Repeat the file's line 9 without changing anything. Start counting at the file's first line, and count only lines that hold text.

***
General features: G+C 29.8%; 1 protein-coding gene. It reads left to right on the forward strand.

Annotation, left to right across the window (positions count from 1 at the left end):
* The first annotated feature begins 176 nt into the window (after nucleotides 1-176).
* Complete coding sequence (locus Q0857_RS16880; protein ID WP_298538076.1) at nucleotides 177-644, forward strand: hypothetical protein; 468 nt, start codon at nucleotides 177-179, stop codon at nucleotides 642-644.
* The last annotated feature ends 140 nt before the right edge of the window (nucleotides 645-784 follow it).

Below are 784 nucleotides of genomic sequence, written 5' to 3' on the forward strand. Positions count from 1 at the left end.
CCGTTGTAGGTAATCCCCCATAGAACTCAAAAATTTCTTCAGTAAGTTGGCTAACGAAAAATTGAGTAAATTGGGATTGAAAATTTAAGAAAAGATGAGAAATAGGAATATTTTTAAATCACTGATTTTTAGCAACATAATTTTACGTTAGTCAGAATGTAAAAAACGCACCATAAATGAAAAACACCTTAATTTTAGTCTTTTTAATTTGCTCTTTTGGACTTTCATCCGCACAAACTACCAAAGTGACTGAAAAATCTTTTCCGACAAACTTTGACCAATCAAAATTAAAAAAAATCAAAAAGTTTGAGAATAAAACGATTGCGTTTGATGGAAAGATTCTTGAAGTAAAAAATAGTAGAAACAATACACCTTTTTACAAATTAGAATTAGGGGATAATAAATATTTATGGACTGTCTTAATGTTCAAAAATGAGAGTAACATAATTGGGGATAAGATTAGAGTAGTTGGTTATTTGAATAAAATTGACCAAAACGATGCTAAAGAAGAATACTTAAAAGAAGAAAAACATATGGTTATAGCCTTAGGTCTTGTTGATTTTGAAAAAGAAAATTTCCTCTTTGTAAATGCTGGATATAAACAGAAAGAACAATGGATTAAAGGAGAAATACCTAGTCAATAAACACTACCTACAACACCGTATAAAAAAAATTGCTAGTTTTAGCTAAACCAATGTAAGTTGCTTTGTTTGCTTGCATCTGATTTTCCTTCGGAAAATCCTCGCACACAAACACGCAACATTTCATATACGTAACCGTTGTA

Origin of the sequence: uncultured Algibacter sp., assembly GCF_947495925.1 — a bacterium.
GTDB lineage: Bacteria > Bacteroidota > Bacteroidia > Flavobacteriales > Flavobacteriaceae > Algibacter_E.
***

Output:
GTDB lineage: Bacteria > Bacteroidota > Bacteroidia > Flavobacteriales > Flavobacteriaceae > Algibacter_E.